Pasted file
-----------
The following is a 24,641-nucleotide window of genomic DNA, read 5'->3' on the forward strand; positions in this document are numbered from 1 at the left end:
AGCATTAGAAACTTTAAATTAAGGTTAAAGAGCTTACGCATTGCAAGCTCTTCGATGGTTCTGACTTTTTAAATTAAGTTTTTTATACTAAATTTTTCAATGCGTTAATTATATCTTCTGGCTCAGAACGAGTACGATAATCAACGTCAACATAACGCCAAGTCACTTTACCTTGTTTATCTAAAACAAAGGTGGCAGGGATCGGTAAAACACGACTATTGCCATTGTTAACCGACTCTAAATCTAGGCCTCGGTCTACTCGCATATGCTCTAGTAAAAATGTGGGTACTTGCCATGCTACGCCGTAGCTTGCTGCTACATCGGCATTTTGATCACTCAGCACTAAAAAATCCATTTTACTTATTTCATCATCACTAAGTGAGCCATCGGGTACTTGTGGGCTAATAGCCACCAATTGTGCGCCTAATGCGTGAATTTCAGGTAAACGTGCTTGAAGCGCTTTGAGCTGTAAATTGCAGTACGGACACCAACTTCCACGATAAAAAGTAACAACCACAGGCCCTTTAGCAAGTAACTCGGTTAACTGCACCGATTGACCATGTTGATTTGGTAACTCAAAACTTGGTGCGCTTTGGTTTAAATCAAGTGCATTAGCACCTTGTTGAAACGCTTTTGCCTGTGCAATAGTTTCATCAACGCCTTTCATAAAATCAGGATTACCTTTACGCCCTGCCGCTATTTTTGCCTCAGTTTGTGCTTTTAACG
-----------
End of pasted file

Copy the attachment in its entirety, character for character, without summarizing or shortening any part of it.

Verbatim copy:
The following is a 24,641-nucleotide window of genomic DNA, read 5'->3' on the forward strand; positions in this document are numbered from 1 at the left end:
AGCATTAGAAACTTTAAATTAAGGTTAAAGAGCTTACGCATTGCAAGCTCTTCGATGGTTCTGACTTTTTAAATTAAGTTTTTTATACTAAATTTTTCAATGCGTTAATTATATCTTCTGGCTCAGAACGAGTACGATAATCAACGTCAACATAACGCCAAGTCACTTTACCTTGTTTATCTAAAACAAAGGTGGCAGGGATCGGTAAAACACGACTATTGCCATTGTTAACCGACTCTAAATCTAGGCCTCGGTCTACTCGCATATGCTCTAGTAAAAATGTGGGTACTTGCCATGCTACGCCGTAGCTTGCTGCTACATCGGCATTTTGATCACTCAGCACTAAAAAATCCATTTTACTTATTTCATCATCACTAAGTGAGCCATCGGGTACTTGTGGGCTAATAGCCACCAATTGTGCGCCTAATGCGTGAATTTCAGGTAAACGTGCTTGAAGCGCTTTGAGCTGTAAATTGCAGTACGGACACCAACTTCCACGATAAAAAGTAACAACCACAGGCCCTTTAGCAAGTAACTCGGTTAACTGCACCGATTGACCATGTTGATTTGGTAACTCAAAACTTGGTGCGCTTTGGTTTAAATCAAGTGCATTAGCACCTTGTTGAAACGCTTTTGCCTGTGCAATAGTTTCATCAACGCCTTTCATAAAATCAGGATTACCTTTACGCCCTGCCGCTATTTTTGCCTCAGTTTGTGCTTTTAACG